Senate Bill (SB) 250 is a thinly veiled attempt by the fossil fuel lobbies in Ohio to deter citizen protests at new oil and gas facilities, especially pipelines. It was introduced on February 28, 2018, by Republican State Senator Frank Hoagland whose Senate District 30 covers southeastern Ohio where the majority of the state’s fracking industry is concentrated. It is pending in the Senate Judiciary Committee and may be fast-tracked for passage yet this year during the brief “lame duck” session that follows the November 6 election.
This fossil fuel industry effort appears aimed at stifling pipeline protests similar to those at the Dakota Access pipeline that caused widespread sympathy toward its largely Native American opponents who feared water contamination from pipeline spills. Three states in that pipeline’s path have introduced their own versions of the ALEC bill (North and South Dakota and Iowa). The Dakota Access pipeline parent company is Energy Transfer Partners, which also owns the controversial Rover pipeline in Ohio that has contaminated many areas across the state during its construction and has generated widespread public resistance.
ALEC describes this bill as codifying “criminal penalties for a person convicted of willfully trespassing or entering property containing a critical infrastructure facility without permission by the owner of the property and holds a person liable for any damages to personal or real property while trespassing.” However, that description is misleading because these acts have already been criminal in Ohio for a century or more. What the bill actually does is add a definition for “critical infrastructure” to these long-standing crimes and then significantly raises the imprisonment and fines above current law if such critical infrastructure is in any way involved. While industry proponents claim the bill addresses acts of terrorists, it does not amend Ohio laws defining terrorism that already have high penalties. Instead it addresses common trespass and property damage offenses that may occur at some public protests.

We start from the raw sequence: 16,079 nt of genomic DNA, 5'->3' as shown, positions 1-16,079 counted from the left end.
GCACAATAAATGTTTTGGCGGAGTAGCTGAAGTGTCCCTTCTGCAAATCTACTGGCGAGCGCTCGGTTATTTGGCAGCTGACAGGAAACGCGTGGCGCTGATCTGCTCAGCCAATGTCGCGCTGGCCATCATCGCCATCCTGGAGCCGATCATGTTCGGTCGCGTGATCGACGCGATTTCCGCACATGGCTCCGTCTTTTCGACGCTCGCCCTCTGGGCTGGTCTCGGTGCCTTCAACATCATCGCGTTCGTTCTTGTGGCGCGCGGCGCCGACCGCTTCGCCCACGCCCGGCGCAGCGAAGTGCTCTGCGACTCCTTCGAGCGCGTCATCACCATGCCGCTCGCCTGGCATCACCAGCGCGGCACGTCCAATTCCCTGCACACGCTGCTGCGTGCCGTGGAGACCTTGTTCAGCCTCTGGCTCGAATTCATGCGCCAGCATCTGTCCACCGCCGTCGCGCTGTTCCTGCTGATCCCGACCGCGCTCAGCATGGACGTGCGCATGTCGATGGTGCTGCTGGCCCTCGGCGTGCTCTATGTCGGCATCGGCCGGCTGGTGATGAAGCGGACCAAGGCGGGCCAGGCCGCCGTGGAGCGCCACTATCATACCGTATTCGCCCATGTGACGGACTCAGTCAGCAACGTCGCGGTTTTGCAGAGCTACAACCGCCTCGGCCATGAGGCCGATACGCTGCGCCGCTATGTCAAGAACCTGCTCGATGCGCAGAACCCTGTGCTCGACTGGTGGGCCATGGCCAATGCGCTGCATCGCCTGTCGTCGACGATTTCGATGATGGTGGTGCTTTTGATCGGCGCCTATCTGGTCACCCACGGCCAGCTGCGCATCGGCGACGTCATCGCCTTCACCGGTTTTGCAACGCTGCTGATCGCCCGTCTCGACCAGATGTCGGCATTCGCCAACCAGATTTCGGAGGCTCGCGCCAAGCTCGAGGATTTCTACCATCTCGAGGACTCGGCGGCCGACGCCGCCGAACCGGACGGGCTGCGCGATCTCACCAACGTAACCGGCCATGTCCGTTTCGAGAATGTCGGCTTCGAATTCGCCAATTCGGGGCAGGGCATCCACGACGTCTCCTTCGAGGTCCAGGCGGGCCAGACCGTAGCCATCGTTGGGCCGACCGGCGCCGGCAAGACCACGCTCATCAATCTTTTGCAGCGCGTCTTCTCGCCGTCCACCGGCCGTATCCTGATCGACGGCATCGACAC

A second goal of the bill is to intimidate large environmental groups who support pipeline protests by subjecting them to criminal penalties for “complicity” with trespassing individuals and makes them liable for greatly increased fines that are ten times larger than the already increased fines for individuals. Virtually all of the major national environmental groups were supportive of the protests against the Dakota Access pipeline and were instrumental in publicizing the protests. This provision is clearly intended to keep them on the sidelines in the future for fear of being found guilty of felonies and facing large criminal fines.
SB 250 as introduced has received a great deal of criticism for how severe it sanctions activities that are protected by the First Amendment as proper acts of civil protest.In response, a “substitute” bill is being circulated at the Statehouse that has been drafted by the bill’s sponsors to mute that criticism.A substitute bill wholly replaces an earlier version with a single vote and can therefore be quickly adopted with far less discussion than a bill receiving individual amendments. This new draft is a mixed bag of positive and negative changes but does not alter the bill’s overall intent to deter lawful protest.
In short, while the initial bill’s most obvious excesses are scaled back in the substitute, the overall breadth of conduct criminalized is significantly increased and its ability to stifle lawful protest extended. Both versions of SB 250 are terrible legislation that demonstrates how rash the fossil fuel industry and its legislative supporters have become in their eagerness to suppress constitutionally protected protest activities around their most indefensible facilities, even to the point of subjecting moral Americans to cruel physical confinement for grossly excessive periods of time.